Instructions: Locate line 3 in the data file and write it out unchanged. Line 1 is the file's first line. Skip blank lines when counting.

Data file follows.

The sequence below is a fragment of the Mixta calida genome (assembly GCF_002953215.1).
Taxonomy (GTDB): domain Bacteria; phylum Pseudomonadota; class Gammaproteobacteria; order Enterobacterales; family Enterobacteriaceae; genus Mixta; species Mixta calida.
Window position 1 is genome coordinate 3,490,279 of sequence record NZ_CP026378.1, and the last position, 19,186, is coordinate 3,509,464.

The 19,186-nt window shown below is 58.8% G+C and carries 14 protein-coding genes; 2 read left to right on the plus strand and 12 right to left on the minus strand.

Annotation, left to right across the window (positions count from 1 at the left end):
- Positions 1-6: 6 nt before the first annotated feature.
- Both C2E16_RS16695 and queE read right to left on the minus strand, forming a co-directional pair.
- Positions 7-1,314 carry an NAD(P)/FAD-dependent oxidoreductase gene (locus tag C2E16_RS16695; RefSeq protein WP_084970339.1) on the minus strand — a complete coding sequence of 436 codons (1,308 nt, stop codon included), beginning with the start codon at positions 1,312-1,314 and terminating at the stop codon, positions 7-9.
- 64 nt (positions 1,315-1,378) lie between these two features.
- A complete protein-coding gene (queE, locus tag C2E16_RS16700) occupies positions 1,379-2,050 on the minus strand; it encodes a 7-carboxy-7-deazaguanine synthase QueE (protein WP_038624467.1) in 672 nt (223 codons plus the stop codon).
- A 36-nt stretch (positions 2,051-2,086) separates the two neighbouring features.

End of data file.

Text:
Window position 1 is genome coordinate 3,490,279 of sequence record NZ_CP026378.1, and the last position, 19,186, is coordinate 3,509,464.